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LD’s ‘Rules of Trading’

Posted by Larry Doyle on September 2, 2009 3:17 PM |

I loved my 15 years worth of trading experience on Wall Street. I thrived on the energy, competitiveness, and discipline critically important to generating long term profitability.

While many media outlets focus on the energy and competitiveness involved in trading, rest assured the real key to successful trading and investing is discipline. In my opinion, this characteristic receives far less focus and attention than it deserves.

I believe discipline is both an intrinsic and acquired trait. In fact, often the real benefits from a disciplined approach are the lessons learned from being undisciplined. Believe me, I learned many of these lessons early on and throughout my career on Wall Street. I accrued plenty of losses in the process.

How did I develop and maintain a disciplined approach during my 23 year Wall Street career? Very simply, I kept a written list of ‘trading rules’ on a piece of paper typically taped to my computer terminal.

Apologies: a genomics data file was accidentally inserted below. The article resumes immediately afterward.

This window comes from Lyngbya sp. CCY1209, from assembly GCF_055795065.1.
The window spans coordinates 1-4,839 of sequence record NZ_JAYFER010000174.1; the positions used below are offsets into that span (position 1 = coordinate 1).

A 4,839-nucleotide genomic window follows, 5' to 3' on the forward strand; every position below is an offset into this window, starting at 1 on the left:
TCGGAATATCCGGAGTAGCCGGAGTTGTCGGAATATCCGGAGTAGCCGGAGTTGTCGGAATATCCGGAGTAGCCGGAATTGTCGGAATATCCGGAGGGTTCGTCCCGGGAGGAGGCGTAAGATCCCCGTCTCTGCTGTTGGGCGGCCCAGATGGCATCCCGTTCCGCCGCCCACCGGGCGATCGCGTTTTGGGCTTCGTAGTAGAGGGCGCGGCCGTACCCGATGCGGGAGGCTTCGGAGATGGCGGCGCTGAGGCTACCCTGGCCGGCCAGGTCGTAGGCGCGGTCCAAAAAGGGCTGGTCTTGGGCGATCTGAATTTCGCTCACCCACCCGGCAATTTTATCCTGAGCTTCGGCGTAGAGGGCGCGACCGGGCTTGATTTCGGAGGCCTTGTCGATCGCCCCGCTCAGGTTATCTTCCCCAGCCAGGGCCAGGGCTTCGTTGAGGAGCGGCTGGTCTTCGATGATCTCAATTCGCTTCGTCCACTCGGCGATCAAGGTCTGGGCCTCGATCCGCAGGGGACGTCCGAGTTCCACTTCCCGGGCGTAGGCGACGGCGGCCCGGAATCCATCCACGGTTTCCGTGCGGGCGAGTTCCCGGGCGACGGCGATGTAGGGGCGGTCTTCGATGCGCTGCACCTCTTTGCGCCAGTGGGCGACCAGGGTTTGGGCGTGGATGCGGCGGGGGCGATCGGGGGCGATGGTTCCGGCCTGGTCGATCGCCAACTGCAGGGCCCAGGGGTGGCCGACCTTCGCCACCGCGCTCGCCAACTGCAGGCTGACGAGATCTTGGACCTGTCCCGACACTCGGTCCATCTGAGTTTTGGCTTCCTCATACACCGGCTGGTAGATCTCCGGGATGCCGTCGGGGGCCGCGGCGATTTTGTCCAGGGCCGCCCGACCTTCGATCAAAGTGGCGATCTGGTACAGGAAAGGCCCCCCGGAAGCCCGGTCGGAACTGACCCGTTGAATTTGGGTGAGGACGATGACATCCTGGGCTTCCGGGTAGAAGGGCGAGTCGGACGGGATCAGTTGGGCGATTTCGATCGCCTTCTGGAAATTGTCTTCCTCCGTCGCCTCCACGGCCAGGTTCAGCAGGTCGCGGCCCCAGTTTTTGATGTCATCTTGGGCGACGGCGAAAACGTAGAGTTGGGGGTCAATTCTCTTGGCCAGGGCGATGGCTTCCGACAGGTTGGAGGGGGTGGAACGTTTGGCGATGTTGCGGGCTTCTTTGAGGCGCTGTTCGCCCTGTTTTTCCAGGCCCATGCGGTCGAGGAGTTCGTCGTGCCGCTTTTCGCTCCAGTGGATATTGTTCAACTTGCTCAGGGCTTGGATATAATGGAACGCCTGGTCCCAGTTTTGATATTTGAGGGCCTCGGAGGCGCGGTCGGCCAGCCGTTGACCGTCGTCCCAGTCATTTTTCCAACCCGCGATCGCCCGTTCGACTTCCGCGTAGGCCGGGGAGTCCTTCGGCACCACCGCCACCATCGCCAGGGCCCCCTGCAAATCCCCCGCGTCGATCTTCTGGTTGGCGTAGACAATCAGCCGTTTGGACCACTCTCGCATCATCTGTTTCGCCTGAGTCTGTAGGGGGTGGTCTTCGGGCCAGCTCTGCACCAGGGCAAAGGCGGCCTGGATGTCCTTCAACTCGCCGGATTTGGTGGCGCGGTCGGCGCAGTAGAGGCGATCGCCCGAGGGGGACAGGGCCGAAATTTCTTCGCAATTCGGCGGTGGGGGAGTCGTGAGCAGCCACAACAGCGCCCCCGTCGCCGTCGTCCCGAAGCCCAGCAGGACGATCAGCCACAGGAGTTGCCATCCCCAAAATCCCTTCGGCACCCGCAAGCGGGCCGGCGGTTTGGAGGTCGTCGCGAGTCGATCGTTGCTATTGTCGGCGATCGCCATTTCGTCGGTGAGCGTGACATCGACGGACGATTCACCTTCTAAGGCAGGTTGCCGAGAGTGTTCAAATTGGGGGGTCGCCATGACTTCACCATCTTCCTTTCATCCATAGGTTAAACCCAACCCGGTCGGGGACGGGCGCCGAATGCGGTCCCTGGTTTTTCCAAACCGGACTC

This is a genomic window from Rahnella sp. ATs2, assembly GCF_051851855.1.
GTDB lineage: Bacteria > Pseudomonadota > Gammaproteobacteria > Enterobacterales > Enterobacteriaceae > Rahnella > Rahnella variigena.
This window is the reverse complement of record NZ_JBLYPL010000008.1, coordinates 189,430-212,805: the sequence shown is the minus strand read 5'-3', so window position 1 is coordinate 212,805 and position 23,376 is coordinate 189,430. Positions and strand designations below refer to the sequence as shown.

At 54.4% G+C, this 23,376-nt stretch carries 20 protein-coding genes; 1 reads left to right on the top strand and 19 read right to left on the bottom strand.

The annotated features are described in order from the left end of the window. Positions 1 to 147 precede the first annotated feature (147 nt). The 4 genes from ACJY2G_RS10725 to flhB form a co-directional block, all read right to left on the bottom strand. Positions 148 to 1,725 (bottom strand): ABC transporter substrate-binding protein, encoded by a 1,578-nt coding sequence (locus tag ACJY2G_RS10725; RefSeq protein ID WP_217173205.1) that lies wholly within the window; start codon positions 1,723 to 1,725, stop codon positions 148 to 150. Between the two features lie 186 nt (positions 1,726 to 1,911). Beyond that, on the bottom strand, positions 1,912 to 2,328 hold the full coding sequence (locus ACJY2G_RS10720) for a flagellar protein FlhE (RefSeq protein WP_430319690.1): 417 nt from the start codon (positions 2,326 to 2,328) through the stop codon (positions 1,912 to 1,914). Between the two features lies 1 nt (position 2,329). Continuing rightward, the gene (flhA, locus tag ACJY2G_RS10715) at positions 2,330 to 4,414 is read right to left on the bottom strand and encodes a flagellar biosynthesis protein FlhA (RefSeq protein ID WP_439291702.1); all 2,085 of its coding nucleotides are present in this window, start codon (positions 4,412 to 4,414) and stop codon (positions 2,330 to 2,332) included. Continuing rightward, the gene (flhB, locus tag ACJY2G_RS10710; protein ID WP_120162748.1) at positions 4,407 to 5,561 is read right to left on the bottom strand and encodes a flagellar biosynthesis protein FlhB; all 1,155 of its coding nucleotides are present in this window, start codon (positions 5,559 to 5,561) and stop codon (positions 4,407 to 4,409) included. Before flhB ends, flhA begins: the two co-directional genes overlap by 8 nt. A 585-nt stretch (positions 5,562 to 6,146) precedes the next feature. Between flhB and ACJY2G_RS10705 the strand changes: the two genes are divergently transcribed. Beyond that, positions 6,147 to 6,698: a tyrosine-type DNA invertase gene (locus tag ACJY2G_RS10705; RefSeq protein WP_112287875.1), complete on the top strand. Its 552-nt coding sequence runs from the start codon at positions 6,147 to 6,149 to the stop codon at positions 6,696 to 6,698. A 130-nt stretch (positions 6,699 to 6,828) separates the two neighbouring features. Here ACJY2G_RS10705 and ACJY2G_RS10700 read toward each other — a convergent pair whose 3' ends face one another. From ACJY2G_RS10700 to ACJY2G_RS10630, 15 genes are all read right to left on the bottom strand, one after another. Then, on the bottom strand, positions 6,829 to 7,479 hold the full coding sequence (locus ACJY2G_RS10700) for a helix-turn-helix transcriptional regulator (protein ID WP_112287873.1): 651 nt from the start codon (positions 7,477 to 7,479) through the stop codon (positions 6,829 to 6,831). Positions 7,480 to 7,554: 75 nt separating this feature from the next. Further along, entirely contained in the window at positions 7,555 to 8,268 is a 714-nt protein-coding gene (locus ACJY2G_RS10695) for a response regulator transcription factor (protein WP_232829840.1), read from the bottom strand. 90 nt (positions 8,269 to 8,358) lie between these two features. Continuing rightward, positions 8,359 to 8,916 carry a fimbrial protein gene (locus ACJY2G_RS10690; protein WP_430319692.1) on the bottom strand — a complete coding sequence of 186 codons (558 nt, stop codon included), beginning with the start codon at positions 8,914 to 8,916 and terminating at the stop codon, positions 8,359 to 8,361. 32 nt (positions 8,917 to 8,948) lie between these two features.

High five to AS with whom I developed these rules back in the mid 1980s. These rules not only helped me generate profits, but more importantly kept me from making trading mistakes and thus avert losses.

Let’s review the rules that I applied to trading mortgage-backed securities in the 1980s and 1990s. In many respects, I continue to apply a semblance of these rules today.

LD’s Rules of Trading

1. Market Goes in the Direction Which Hurts the Most People
I would check the stochastics regularly to monitor when the bond market (typically the government bond market) was approaching an overbought or oversold condition. Assessing this measure is decidedly more challenging currently given the presence of Uncle Sam in the marketplace.

2. Never Short a Specified Bond
How often I would see traders short specified bonds without any appreciation for the available float. Initial short sales may appear to be profitable only to turn into nightmares when the trader had to find the bond for delivery to the buyer.

3. Never Set Up for a Trade
This rule specifically addresses a trader’s inclination to establish a trading position based upon color from a client that the client himself planned to enter into the trade. Experience taught me that often the client would find a reason not to execute the trade and now the trader was stuck with the position.

4. Know Your Customer . . . as Certain Accounts Lie
I would work tirelessly at developing strong customer relationships in order to transact quality business. That said, there were more than a handful of clients who would intentionally misrepresent situations. These customers typically viewed trading strictly as a zero sum game. I would treat them accordingly.

5. Greater Fool Theory